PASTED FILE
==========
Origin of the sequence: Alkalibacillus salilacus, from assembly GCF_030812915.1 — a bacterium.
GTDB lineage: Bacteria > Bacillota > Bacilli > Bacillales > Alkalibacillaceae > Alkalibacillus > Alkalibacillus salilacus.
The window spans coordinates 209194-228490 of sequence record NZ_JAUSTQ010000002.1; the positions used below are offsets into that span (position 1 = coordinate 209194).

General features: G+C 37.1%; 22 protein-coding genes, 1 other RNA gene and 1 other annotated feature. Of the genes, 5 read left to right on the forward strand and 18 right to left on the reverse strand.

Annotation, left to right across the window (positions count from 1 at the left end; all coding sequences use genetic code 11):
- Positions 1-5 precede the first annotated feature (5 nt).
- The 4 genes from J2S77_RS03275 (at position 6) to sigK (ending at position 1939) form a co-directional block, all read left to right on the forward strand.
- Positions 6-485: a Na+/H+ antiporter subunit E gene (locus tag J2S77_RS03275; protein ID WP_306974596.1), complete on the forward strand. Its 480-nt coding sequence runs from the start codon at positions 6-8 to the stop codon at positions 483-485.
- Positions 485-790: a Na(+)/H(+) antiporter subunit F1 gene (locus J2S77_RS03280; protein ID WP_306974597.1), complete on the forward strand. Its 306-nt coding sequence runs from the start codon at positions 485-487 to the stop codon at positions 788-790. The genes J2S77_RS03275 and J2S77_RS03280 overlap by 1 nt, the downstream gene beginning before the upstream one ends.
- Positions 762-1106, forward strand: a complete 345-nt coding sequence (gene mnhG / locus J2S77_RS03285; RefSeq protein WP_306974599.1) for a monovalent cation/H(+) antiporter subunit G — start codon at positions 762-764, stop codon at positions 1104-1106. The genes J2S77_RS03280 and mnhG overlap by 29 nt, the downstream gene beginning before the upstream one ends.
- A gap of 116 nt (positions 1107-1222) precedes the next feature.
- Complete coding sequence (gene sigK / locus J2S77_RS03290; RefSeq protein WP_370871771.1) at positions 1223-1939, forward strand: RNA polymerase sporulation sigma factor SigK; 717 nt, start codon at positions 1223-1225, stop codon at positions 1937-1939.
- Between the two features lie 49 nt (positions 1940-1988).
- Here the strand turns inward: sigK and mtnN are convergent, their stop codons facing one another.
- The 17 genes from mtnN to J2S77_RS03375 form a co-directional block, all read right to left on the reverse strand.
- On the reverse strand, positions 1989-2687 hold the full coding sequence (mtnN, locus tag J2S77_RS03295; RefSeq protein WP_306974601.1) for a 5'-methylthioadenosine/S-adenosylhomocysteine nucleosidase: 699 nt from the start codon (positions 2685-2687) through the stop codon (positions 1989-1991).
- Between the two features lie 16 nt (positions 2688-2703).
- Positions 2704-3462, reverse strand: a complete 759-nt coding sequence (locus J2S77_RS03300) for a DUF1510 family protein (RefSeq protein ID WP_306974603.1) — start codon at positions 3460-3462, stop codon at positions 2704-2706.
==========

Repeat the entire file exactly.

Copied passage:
Origin of the sequence: Alkalibacillus salilacus, from assembly GCF_030812915.1 — a bacterium.
GTDB lineage: Bacteria > Bacillota > Bacilli > Bacillales > Alkalibacillaceae > Alkalibacillus > Alkalibacillus salilacus.
The window spans coordinates 209194-228490 of sequence record NZ_JAUSTQ010000002.1; the positions used below are offsets into that span (position 1 = coordinate 209194).

General features: G+C 37.1%; 22 protein-coding genes, 1 other RNA gene and 1 other annotated feature. Of the genes, 5 read left to right on the forward strand and 18 right to left on the reverse strand.

Annotation, left to right across the window (positions count from 1 at the left end; all coding sequences use genetic code 11):
- Positions 1-5 precede the first annotated feature (5 nt).
- The 4 genes from J2S77_RS03275 (at position 6) to sigK (ending at position 1939) form a co-directional block, all read left to right on the forward strand.
- Positions 6-485: a Na+/H+ antiporter subunit E gene (locus tag J2S77_RS03275; protein ID WP_306974596.1), complete on the forward strand. Its 480-nt coding sequence runs from the start codon at positions 6-8 to the stop codon at positions 483-485.
- Positions 485-790: a Na(+)/H(+) antiporter subunit F1 gene (locus J2S77_RS03280; protein ID WP_306974597.1), complete on the forward strand. Its 306-nt coding sequence runs from the start codon at positions 485-487 to the stop codon at positions 788-790. The genes J2S77_RS03275 and J2S77_RS03280 overlap by 1 nt, the downstream gene beginning before the upstream one ends.
- Positions 762-1106, forward strand: a complete 345-nt coding sequence (gene mnhG / locus J2S77_RS03285; RefSeq protein WP_306974599.1) for a monovalent cation/H(+) antiporter subunit G — start codon at positions 762-764, stop codon at positions 1104-1106. The genes J2S77_RS03280 and mnhG overlap by 29 nt, the downstream gene beginning before the upstream one ends.
- A gap of 116 nt (positions 1107-1222) precedes the next feature.
- Complete coding sequence (gene sigK / locus J2S77_RS03290; RefSeq protein WP_370871771.1) at positions 1223-1939, forward strand: RNA polymerase sporulation sigma factor SigK; 717 nt, start codon at positions 1223-1225, stop codon at positions 1937-1939.
- Between the two features lie 49 nt (positions 1940-1988).
- Here the strand turns inward: sigK and mtnN are convergent, their stop codons facing one another.
- The 17 genes from mtnN to J2S77_RS03375 form a co-directional block, all read right to left on the reverse strand.
- On the reverse strand, positions 1989-2687 hold the full coding sequence (mtnN, locus tag J2S77_RS03295; RefSeq protein WP_306974601.1) for a 5'-methylthioadenosine/S-adenosylhomocysteine nucleosidase: 699 nt from the start codon (positions 2685-2687) through the stop codon (positions 1989-1991).
- Between the two features lie 16 nt (positions 2688-2703).
- Positions 2704-3462, reverse strand: a complete 759-nt coding sequence (locus J2S77_RS03300) for a DUF1510 family protein (RefSeq protein ID WP_306974603.1) — start codon at positions 3460-3462, stop codon at positions 2704-2706.